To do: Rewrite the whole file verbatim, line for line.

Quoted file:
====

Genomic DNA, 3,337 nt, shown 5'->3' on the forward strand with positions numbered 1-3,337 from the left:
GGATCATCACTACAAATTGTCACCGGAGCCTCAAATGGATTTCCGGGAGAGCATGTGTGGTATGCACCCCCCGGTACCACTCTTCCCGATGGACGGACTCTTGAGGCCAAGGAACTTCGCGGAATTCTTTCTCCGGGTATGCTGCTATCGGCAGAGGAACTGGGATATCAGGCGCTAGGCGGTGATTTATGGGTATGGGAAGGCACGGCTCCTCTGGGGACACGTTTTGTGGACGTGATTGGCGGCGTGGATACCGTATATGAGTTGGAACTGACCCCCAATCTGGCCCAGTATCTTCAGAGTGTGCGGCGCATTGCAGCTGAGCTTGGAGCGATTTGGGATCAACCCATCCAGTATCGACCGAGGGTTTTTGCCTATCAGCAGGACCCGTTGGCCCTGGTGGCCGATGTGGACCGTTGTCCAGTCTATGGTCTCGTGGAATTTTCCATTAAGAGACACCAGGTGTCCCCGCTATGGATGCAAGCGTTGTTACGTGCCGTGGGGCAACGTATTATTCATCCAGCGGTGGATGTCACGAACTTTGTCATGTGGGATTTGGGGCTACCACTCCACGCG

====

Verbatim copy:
Genomic DNA, 3,337 nt, shown 5'->3' on the forward strand with positions numbered 1-3,337 from the left:
GGATCATCACTACAAATTGTCACCGGAGCCTCAAATGGATTTCCGGGAGAGCATGTGTGGTATGCACCCCCCGGTACCACTCTTCCCGATGGACGGACTCTTGAGGCCAAGGAACTTCGCGGAATTCTTTCTCCGGGTATGCTGCTATCGGCAGAGGAACTGGGATATCAGGCGCTAGGCGGTGATTTATGGGTATGGGAAGGCACGGCTCCTCTGGGGACACGTTTTGTGGACGTGATTGGCGGCGTGGATACCGTATATGAGTTGGAACTGACCCCCAATCTGGCCCAGTATCTTCAGAGTGTGCGGCGCATTGCAGCTGAGCTTGGAGCGATTTGGGATCAACCCATCCAGTATCGACCGAGGGTTTTTGCCTATCAGCAGGACCCGTTGGCCCTGGTGGCCGATGTGGACCGTTGTCCAGTCTATGGTCTCGTGGAATTTTCCATTAAGAGACACCAGGTGTCCCCGCTATGGATGCAAGCGTTGTTACGTGCCGTGGGGCAACGTATTATTCATCCAGCGGTGGATGTCACGAACTTTGTCATGTGGGATTTGGGGCTACCACTCCACGCG